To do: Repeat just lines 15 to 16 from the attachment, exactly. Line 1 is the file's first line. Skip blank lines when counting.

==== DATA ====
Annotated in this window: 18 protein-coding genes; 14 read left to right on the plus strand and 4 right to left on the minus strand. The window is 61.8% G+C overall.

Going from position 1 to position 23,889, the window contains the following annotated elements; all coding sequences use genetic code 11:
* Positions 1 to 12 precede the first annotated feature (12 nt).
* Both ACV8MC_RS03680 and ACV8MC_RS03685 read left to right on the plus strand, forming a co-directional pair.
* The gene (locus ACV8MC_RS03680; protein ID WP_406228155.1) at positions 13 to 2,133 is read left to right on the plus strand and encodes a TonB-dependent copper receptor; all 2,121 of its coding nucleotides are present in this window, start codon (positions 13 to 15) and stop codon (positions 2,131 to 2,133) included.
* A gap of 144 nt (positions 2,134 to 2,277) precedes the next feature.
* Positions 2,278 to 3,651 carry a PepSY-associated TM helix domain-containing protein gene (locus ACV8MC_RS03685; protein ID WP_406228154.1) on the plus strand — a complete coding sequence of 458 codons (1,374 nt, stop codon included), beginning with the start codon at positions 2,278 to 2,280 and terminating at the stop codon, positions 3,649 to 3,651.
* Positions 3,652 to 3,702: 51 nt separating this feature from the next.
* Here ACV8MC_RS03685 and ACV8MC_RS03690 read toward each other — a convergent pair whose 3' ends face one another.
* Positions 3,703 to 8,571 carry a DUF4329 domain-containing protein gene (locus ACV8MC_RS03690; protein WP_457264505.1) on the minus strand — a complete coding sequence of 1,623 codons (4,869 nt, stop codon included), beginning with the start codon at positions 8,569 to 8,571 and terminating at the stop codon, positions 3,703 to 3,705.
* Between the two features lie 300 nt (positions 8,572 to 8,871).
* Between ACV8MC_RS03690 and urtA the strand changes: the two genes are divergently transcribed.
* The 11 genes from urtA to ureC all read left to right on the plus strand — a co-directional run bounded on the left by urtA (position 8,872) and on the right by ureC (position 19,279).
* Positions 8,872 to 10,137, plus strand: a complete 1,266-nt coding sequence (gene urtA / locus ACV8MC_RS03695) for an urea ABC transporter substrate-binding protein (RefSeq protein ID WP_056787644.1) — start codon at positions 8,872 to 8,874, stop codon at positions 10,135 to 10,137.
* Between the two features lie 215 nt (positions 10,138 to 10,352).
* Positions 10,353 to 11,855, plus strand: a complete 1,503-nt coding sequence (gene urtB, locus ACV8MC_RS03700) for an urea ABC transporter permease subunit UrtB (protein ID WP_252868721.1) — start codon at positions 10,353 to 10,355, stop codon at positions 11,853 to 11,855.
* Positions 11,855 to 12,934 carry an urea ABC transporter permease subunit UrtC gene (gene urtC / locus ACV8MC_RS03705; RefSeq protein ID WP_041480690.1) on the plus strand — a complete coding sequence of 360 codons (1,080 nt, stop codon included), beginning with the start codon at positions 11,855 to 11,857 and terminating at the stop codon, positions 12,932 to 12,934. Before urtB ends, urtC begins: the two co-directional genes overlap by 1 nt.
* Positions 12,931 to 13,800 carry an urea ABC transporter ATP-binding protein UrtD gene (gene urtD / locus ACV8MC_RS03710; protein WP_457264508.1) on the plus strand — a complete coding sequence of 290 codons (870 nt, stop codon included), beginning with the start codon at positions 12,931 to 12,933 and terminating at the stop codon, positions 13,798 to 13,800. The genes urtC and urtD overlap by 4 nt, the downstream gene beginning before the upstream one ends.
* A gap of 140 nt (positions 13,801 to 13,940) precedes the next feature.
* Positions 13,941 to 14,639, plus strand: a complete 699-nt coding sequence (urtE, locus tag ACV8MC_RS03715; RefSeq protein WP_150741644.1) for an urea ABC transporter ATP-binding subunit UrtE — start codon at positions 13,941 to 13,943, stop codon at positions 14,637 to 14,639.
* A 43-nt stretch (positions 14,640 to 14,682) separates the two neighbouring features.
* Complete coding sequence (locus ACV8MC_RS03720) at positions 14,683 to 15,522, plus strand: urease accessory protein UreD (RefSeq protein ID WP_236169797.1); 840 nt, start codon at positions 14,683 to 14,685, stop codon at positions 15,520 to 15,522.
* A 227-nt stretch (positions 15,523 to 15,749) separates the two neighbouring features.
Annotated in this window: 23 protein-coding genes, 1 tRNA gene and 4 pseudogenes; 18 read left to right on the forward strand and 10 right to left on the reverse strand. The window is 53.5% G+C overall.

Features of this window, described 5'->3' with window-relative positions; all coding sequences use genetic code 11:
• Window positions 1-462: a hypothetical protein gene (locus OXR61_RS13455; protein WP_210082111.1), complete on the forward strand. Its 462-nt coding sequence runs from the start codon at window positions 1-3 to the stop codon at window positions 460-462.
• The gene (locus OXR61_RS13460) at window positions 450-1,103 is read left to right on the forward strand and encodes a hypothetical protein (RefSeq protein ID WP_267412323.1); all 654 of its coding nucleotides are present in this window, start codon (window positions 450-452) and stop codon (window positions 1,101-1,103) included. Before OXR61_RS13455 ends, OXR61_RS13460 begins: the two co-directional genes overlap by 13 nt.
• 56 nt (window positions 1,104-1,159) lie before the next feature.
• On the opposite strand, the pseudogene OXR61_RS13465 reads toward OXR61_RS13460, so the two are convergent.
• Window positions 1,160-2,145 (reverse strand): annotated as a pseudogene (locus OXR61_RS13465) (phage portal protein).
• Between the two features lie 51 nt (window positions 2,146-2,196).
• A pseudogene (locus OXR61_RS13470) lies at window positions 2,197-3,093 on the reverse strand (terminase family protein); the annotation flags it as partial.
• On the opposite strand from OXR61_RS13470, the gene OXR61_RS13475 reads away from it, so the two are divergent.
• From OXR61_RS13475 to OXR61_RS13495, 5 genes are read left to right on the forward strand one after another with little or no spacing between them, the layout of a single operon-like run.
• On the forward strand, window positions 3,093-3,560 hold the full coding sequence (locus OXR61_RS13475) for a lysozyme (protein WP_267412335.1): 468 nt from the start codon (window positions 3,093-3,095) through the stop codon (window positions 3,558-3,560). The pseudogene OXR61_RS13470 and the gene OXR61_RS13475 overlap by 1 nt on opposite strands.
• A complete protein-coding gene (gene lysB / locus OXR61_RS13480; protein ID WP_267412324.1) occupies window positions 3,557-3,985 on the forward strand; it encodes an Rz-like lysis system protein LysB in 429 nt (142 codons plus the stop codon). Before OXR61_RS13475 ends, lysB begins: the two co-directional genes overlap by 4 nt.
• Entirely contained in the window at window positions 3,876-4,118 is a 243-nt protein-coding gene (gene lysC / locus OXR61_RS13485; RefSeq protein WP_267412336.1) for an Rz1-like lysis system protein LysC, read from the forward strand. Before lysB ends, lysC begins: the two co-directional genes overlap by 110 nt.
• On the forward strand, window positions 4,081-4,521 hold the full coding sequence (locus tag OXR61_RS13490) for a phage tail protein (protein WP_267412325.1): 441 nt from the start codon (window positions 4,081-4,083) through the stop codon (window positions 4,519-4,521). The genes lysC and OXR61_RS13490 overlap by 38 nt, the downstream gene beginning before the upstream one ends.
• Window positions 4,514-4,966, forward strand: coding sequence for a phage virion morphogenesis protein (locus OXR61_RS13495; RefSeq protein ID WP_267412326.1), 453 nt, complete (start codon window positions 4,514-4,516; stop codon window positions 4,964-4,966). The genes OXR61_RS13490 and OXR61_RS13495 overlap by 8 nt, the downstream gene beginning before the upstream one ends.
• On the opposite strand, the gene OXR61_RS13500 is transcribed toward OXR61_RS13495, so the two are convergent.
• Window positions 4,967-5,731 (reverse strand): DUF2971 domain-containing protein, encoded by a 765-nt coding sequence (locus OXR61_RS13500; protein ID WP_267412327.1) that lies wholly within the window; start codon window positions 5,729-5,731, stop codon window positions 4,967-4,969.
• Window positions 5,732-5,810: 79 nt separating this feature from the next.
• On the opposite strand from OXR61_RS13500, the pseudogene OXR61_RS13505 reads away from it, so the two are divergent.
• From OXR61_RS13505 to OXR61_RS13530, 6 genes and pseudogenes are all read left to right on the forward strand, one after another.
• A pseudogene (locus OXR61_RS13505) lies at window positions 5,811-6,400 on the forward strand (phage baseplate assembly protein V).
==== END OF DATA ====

* Between the two features lie 215 nt (positions 10,138 to 10,352).
* Positions 10,353 to 11,855, plus strand: a complete 1,503-nt coding sequence (gene urtB, locus ACV8MC_RS03700) for an urea ABC transporter permease subunit UrtB (protein ID WP_252868721.1) — start codon at positions 10,353 to 10,355, stop codon at positions 11,853 to 11,855.